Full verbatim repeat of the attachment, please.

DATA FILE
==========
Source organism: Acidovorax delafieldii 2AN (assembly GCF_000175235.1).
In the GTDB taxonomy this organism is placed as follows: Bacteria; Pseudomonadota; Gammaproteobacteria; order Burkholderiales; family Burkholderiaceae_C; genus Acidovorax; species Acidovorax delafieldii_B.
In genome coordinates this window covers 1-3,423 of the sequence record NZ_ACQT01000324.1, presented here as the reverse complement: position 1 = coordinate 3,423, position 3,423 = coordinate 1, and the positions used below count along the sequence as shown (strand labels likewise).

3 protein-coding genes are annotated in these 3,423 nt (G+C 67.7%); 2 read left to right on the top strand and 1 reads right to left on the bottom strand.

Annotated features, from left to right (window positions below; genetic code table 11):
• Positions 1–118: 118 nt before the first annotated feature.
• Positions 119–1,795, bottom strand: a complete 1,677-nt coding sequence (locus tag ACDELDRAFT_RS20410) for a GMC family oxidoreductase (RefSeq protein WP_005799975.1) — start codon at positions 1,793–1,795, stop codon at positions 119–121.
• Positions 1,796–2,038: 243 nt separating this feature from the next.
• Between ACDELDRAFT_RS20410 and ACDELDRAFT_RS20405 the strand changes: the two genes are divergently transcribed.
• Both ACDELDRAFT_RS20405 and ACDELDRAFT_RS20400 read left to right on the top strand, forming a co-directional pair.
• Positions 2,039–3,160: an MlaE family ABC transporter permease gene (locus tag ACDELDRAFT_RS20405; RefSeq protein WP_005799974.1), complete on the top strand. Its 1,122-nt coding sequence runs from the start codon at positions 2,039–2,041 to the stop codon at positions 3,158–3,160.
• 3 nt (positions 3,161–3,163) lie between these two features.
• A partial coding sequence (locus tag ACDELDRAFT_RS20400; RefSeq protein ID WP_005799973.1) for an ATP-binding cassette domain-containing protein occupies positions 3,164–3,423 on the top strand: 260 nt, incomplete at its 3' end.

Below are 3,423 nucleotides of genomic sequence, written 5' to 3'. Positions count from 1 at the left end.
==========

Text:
Source organism: Acidovorax delafieldii 2AN (assembly GCF_000175235.1).
In the GTDB taxonomy this organism is placed as follows: Bacteria; Pseudomonadota; Gammaproteobacteria; order Burkholderiales; family Burkholderiaceae_C; genus Acidovorax; species Acidovorax delafieldii_B.
In genome coordinates this window covers 1-3,423 of the sequence record NZ_ACQT01000324.1, presented here as the reverse complement: position 1 = coordinate 3,423, position 3,423 = coordinate 1, and the positions used below count along the sequence as shown (strand labels likewise).

3 protein-coding genes are annotated in these 3,423 nt (G+C 67.7%); 2 read left to right on the top strand and 1 reads right to left on the bottom strand.

Annotated features, from left to right (window positions below; genetic code table 11):
• Positions 1–118: 118 nt before the first annotated feature.
• Positions 119–1,795, bottom strand: a complete 1,677-nt coding sequence (locus tag ACDELDRAFT_RS20410) for a GMC family oxidoreductase (RefSeq protein WP_005799975.1) — start codon at positions 1,793–1,795, stop codon at positions 119–121.
• Positions 1,796–2,038: 243 nt separating this feature from the next.
• Between ACDELDRAFT_RS20410 and ACDELDRAFT_RS20405 the strand changes: the two genes are divergently transcribed.
• Both ACDELDRAFT_RS20405 and ACDELDRAFT_RS20400 read left to right on the top strand, forming a co-directional pair.
• Positions 2,039–3,160: an MlaE family ABC transporter permease gene (locus tag ACDELDRAFT_RS20405; RefSeq protein WP_005799974.1), complete on the top strand. Its 1,122-nt coding sequence runs from the start codon at positions 2,039–2,041 to the stop codon at positions 3,158–3,160.
• 3 nt (positions 3,161–3,163) lie between these two features.
• A partial coding sequence (locus tag ACDELDRAFT_RS20400; RefSeq protein ID WP_005799973.1) for an ATP-binding cassette domain-containing protein occupies positions 3,164–3,423 on the top strand: 260 nt, incomplete at its 3' end.

Below are 3,423 nucleotides of genomic sequence, written 5' to 3'. Positions count from 1 at the left end.